Secondly, Google based again: Google Docs and Google Sheets. These two programmes are the new-age version of Microsoft Word and Excel. The big drawcard here is that I can work on them from anywhere, on any device as they are attached to your email address. The are very mobile compatible. I use sheets for documenting my expenses, kilometers, client pipelines and previously, hours worked. I use Google Docs in place of Word BUT you can export a Doc file as a Word file for a happy crossover. Both of these programmes welcome collaboration where more than one person can work on and have access to a document at the same time all with a link share or invitation.
For website hosting I like to use Squarespace for myself and clients. Asana for project based task management. Dropbox for image and file sharing between phone and laptop. Adobe Lightroom for photo editing. Wordswag on mobile or Canva on PC for image and text development. Manage and export your hours with Harvest.
All of these bar Canva are available for Android and Apple and I swear by them!
Not every day will be a raging success. Sometimes you will find yourself looking out a window with zero motivation, sometimes you will waste hours scrolling social media aimlessly. Other times you will eat most of the contents in the fridge and wish you had the energy or desire to go and run it off. You'll start with a plan and be interrupted by unrelenting phone calls, emails and meetings. Kids will be sick, school holidays will happen and a crisis will throw everything out the window. Tomorrow is a new day!
"You need to be flexible enough to cope with the unexpected but strict enough to know when to let your phone ring and shut off the world to focus."
What you asked:
"Would love to hear about the compromises you and your husband had to make to enable harmony in the household. And also if you have ever capped your work hours for the week to ensure balance" - To be honest, my husband and I choked on my pizza hearing the word 'harmony in the household'. We are both super passionate about our jobs, projects and interests. We are both busy and it's really hard trying to communicate that even though I work from home, I can't be expected to 110% look after the household at all times and I really need the support, as does he. In terms of hours, no I haven't set a cap as I'm still in a growth period but I know that once Virtual Insight kicks off, it will have to be well regulated to ensure we retain some balance!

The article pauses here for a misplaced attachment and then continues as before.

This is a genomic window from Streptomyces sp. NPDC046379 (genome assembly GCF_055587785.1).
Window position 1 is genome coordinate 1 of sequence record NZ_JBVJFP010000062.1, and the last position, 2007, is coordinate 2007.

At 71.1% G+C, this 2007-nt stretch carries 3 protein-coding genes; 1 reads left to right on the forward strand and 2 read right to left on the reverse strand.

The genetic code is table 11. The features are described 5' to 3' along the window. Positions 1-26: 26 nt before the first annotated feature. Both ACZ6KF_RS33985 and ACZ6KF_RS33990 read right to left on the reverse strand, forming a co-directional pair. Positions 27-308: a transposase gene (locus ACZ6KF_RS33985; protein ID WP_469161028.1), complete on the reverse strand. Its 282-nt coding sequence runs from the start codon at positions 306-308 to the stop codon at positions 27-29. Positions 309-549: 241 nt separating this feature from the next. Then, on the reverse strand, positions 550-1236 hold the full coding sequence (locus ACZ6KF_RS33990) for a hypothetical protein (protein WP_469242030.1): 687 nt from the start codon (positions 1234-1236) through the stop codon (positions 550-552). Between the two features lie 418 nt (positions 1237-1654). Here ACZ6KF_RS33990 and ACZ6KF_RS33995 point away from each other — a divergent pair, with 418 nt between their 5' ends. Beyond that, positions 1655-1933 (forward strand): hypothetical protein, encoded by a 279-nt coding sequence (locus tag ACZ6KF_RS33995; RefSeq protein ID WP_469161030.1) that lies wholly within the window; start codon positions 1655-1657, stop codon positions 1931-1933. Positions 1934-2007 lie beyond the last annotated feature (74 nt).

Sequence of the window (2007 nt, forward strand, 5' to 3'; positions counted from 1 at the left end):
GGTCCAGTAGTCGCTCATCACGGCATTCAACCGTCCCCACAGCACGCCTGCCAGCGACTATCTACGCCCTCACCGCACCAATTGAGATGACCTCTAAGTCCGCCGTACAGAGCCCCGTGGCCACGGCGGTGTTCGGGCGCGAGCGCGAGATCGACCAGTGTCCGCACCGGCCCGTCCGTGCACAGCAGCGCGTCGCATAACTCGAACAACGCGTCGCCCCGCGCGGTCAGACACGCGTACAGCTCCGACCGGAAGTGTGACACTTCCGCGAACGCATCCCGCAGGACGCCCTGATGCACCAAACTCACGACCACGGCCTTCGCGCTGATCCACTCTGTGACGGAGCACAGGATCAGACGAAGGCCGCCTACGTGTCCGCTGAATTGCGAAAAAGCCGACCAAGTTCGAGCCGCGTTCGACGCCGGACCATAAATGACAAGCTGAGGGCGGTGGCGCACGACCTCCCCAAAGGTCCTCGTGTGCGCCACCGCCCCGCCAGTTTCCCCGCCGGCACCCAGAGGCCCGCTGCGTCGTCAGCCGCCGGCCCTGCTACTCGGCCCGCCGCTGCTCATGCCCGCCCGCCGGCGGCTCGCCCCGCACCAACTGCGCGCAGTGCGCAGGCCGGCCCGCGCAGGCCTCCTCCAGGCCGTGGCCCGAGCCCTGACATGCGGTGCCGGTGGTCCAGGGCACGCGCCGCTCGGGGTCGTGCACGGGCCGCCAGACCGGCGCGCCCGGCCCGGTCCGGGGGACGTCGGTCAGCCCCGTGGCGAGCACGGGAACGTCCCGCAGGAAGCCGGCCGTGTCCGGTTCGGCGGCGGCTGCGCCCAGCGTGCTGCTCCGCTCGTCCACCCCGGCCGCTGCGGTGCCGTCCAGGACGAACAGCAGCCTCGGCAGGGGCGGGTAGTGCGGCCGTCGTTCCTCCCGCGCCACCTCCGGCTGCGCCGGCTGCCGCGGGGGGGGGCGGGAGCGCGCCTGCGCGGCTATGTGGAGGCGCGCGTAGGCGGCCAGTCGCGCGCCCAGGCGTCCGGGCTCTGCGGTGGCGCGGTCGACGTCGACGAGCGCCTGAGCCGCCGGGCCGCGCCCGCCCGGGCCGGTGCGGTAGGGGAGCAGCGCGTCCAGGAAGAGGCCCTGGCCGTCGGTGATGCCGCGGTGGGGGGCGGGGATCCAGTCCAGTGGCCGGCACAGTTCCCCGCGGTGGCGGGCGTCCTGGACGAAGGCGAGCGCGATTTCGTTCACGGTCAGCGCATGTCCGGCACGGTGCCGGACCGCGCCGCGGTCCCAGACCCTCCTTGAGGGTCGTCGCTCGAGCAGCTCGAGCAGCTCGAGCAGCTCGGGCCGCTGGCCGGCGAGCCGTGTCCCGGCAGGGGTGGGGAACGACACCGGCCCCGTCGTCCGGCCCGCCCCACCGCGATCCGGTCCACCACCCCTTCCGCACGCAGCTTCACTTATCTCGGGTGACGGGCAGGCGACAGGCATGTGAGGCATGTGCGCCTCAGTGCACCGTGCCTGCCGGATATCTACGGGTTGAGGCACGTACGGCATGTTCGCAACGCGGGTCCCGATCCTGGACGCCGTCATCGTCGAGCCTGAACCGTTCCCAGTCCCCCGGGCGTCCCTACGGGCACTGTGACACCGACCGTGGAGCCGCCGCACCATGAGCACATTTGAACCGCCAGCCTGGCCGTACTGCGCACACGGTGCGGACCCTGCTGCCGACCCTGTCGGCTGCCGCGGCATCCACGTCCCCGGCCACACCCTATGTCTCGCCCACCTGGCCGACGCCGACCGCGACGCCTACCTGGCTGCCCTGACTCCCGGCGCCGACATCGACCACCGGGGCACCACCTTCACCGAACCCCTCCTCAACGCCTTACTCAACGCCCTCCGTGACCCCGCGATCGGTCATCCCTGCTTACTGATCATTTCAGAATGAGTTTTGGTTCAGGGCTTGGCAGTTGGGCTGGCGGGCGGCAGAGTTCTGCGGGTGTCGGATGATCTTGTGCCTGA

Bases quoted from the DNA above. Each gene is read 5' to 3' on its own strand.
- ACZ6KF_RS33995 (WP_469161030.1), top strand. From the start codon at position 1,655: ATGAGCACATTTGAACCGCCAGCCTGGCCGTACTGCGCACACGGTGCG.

"How do you keep balance and on task working from home? I always find it easy to get sucked in to household jobs rather than do what I should be doing." - This is SO hard!! Yesterday I made a coffee and on the caffeine high went on to sort all the washing, clean up a kids room, vacuum and more. It really needed to be done but it wasn't the best use of my time and I eventually reigned myself in to sit down and work. Typically speaking I have created an accidental pattern for doing a house tidy on Wednesdays and Saturdays where I tackle big projects. I vacuum a few times a week and the kitchen seems to need cleaning multiple times a day. I would recommend choosing your 'housework days' or if you can afford it and are open to it, look into a cleaner at least once a week (This is what I will consider once work picks up)
"Where do I find these jobs!" - Now THIS is the question of the year. See, this is the hard part. For me it started with the NZ Landcare Trust as a project co-ordinator. For this I was approached by the local team leader at a farm field day. It was 6-16 hours per week including some meetings in town and travel once or twice a year. My second one over lapped with this at 8-16 hours per week for Grass Roots Media as a 'Social Media Marketing Specialist'. Again, I was offered this position due to past involvement and work in the area, predominantly for work on Farming Mum's NZ. I worked in a kick ass team of 3 with a fantastic boss who understood what my life looked like and that I won't break a deadline but I may be messaging at 11pm on a Sunday. So what I would say is be PRESENT in your areas of interest. Don't be afraid to be vocal, educated and interested. Ask companies you admire if they have a position going. Be bold - the worst think they can say is 'No thanks'. Now I work for myself starting up Virtual Insight, I travel for some public speaking and I have another opportunity in the pipeline.
"How to handle social media distractions" - Straight up - I suck at this! But - I know the theory. Put all your social media apps in one phone folder in a hard to access place. Download an app to manage your app times, allow yourself a set amount of time per app, per day and it will lock you out once you hit that time limit (It's genius). Set yourself some boundaries, '4 times per day I will spend 15 minutes on social media' (for example). Delete the apps from your phone and only access them via PC. Log out of them so you have to log in each time you want to have a mindless-scroll.
Don't take the first job that allows you to work from home if it doesn't fit into your interests, passions, values. I do not have a fond view of Multi-level marketing businesses as they out-date and flood the market quickly while filling other peoples pockets.
Have you got any questions? Pop them in the comments and I'll get back to you!